in the Higgs mechanism, where a massless vector (a short representation of

the Lorentz group) joins up with a scalar to give a massive vector (a long

representation) as a parameter in the Higgs potential is varied. The thing

that is di¬erent about supersymmetric examples is that short multiplets can

be massive. In any case, the conclusion is that so long as such a joining of

multiplets does not happen, it is possible to follow BPS states from weak

coupling to strong coupling with precise control. This is very important for

testing conjectures about the behavior of string theories at strong coupling,

as we shall see in this chapter.

EXERCISES

EXERCISE 8.1

The N = 1 supersymmetry algebra in four dimensions does not have a

central extension. The explicit form of this algebra, with the supercharges

M-theory and string duality 299

expressed as two-component Weyl spinors Q± and Qβ = Q† , is

™ β

{Q± , Qβ } = 2σ µ ™ Pµ , {Q± , Qβ } = {Q± , Qβ } = 0.

and

™ ™

™

±β

Determine the irreducible massive representations of this algebra.

SOLUTION

As in the text, for massive states we can work in the rest frame, where the

momentum vector is Pµ = (’M, 0, 0, 0). Then the algebra becomes

10

{Q± , Qβ } = 2M δ±β = 2M .

™ ™

01

This algebra is a Cli¬ord algebra, so it is convenient to rescale the operators

to obtain a standard form for the algebra

1 1

b† = √

b± = √ Q± and Q± .

™

±

2M 2M

The supersymmetry algebra then becomes

{b± , b† } = δ±β , {b± , bβ } = {b† , b† } = 0.

±β

β

As a result, b± and b† act as fermionic lowering and raising operators, and we

±

obtain all the states in the supermultiplet by acting with raising operators b†

±

on the Fock-space ground state |„¦ , which satis¬es the condition b± |„¦ = 0.

1

Then, if |„¦ represents a state of spin j, a state of spin j ± 2 is created

by acting with the fermionic operators b† |„¦ . If the ground state |„¦ has

±

†

spin 0 (a boson), then b± |„¦ represent the two states of a spin 1/2 fermion.

Moreover b† b† |„¦ gives a second spin 0 state. In general, for a ground state

12

of spin j > 0 and multiplicity 2j + 1, this construction gives the 4(2j + 1)

states of a massive representation of N = 1 supersymmetry in D = 4 with

spins j ’ 1/2, j, j, j + 1/2. 2

EXERCISE 8.2

Determine the multiplet structure for massive states of N = 2 supersymme-

try in four dimensions in the presence of the central charge. In particular

derive the form of the short and long multiplets.

SOLUTION

For N = 2 supersymmetry the central charge is Z IJ = ZµIJ . For simplicity,

let us assume that Z is real and nonnegative. Using this form of the central

300 M-theory and string duality

charge, the supersymmetry algebra in the rest frame can be written in the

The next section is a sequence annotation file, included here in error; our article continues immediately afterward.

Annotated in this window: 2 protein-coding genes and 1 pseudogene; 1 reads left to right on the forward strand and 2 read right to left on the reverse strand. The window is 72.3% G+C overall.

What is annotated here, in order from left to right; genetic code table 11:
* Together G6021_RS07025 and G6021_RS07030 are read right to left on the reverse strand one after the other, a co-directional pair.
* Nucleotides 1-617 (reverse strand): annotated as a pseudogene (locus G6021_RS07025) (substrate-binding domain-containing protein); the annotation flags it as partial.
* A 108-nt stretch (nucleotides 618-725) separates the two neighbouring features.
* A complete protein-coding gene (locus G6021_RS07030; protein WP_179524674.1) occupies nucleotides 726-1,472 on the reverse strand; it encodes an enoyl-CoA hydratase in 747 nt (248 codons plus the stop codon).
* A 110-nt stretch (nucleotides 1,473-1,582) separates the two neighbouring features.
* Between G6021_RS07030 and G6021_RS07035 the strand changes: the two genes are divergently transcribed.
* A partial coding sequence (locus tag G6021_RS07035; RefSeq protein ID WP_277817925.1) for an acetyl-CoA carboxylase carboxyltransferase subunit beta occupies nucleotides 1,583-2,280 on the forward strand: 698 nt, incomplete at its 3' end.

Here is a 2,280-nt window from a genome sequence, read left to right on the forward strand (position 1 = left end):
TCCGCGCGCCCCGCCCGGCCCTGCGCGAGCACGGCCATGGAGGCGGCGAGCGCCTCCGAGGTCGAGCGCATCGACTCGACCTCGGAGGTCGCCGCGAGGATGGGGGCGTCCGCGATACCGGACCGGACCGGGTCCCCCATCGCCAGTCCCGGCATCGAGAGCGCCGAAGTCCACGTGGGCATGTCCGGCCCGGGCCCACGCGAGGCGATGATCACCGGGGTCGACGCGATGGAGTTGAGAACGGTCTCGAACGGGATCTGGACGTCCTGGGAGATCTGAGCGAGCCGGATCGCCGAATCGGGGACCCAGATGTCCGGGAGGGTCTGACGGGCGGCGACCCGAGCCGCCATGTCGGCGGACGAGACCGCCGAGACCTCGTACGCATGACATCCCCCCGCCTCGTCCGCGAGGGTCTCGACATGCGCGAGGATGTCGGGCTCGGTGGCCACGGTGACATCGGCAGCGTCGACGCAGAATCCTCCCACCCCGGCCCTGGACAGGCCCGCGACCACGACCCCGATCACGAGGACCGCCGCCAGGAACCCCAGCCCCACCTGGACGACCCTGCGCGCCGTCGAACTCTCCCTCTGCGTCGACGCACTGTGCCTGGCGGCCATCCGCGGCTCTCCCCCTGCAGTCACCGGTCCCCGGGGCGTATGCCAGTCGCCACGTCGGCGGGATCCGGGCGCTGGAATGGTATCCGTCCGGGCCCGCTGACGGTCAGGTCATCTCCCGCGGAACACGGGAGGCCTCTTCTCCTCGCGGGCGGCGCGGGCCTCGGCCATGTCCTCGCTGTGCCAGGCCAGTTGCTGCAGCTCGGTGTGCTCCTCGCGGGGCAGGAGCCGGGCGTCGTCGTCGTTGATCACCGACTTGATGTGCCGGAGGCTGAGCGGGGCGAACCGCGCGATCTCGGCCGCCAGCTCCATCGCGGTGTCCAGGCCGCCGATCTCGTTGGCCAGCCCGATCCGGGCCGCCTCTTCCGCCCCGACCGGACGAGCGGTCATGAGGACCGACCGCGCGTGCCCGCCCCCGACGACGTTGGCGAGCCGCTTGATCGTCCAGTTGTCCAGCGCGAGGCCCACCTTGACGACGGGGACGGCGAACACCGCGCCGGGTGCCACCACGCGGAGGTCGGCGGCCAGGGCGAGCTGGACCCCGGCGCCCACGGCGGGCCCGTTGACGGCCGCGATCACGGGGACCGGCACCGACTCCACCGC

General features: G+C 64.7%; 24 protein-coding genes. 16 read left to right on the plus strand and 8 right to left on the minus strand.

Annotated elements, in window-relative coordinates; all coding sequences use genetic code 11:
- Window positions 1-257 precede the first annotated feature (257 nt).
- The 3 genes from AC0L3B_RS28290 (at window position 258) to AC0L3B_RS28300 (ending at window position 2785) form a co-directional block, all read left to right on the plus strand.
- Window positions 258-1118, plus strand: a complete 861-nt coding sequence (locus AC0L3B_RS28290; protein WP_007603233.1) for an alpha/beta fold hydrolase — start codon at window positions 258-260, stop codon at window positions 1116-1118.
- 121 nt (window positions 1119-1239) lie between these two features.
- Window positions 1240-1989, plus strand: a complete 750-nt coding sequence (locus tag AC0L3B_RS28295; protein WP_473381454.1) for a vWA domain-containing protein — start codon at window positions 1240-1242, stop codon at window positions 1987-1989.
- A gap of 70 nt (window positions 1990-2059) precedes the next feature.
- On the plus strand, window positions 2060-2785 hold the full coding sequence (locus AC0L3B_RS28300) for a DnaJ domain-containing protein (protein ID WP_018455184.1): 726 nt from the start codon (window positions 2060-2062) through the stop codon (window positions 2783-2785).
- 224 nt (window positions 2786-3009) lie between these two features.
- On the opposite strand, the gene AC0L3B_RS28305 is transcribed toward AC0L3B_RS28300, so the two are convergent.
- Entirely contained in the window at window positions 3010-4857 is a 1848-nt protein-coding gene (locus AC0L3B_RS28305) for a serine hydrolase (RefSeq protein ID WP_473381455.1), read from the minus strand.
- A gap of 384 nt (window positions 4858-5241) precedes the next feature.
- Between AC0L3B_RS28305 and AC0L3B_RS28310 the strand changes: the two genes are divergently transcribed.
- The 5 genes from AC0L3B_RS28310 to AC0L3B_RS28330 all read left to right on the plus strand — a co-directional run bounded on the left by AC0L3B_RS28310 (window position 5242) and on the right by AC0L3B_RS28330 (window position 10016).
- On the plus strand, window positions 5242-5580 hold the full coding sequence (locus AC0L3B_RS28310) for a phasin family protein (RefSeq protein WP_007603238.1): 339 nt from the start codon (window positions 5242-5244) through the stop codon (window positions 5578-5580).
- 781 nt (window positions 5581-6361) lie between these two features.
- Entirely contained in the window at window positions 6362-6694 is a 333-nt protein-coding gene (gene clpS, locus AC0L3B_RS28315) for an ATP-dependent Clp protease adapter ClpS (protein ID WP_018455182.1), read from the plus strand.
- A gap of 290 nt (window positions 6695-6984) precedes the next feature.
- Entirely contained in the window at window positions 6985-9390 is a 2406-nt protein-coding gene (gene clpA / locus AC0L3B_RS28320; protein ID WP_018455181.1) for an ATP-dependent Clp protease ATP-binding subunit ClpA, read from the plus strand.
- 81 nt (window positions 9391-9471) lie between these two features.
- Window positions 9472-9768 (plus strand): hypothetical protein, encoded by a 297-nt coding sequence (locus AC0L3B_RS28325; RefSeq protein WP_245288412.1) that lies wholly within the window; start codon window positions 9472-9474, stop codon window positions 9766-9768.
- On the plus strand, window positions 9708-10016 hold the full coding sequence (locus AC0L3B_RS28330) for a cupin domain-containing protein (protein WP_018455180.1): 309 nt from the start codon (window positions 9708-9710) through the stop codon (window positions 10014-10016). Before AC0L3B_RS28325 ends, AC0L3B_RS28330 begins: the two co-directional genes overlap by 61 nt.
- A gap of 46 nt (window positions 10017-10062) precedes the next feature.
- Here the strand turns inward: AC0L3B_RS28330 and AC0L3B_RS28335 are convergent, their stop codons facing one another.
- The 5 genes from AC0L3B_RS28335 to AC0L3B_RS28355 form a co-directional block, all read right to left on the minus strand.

form

J

{QI , Qβ } = 2M δ±β δ IJ ,

™ ™

±

{QI , QJ } = 2Zµ±β µIJ ,

± β

I J

{Q± , Qβ } = 2Zµ±β µIJ ,

™ ™™

™

where I, J = 1, 2. We rearrange these generators and de¬ne

2 1

b± = Q1 ± µ±β Qβ (b± )† = Q± ± µ±β Q2 .

and

± ± ± β

Note that this construction identi¬es dotted and undotted indices. This

is sensible because a massive particle at rest breaks the SL(2, ) Lorentz

£

group to the SU (2) rotational subgroup, so that the 2 and ¯ representa-

2

tions become equivalent. It is then easy to verify that the only nonzero

anticommutators of these generators are

{b’ , (b’ )† } = 4δ±β (M ’ Z).

{b+ , (b+ )† } = 4δ±β (M + Z) and

± ±

β β

These anticommutation relations give the BPS bound for N = 2 theories,

which takes the form

M ≥ Z.

If this bound is not saturated, we can act with (b± )† on a spin j ground

±

state |„¦ to create the 16(2j + 1) states of a long supermultiplet. However,

if the BPS bound is saturated, that is, if M = Z, then the physical states in

the supermultiplet are created by acting only with (b+ )† . This reduces the

±

number of states to 4(2j + 1) and creates a short supermultiplet. The case

j = 0 gives a half hypermultiplet. Such a multiplet is always paired with its

TCP conjugate to give a hypermultiplet with four scalars and two spinors.

The case j = 1/2 gives a vector multiplet. 2

8.1 Low-energy e¬ective actions

Previous chapters have described how the spectrum of states of the various

superstring theories behaves in the weak-coupling limit. The masses of all

states other than the massless ones become very large for ± ’ 0, which

corresponds to large string tension. Equivalently, at least in a Minkowski

space background where there is no other scale, this corresponds to the

low-energy limit, since the only dimensionless parameter is ± E 2 . In the

8.1 Low-energy e¬ective actions 301

low-energy limit, it is a good approximation to replace string theory by a

supergravity theory describing the interactions of the massless modes only, as

the massive modes are too heavy to be observed. This section describes the

supergravity theories arising in the low-energy limit of string theory. These

theories are not fundamental, but they do capture some of the important

features of the more fundamental string theories.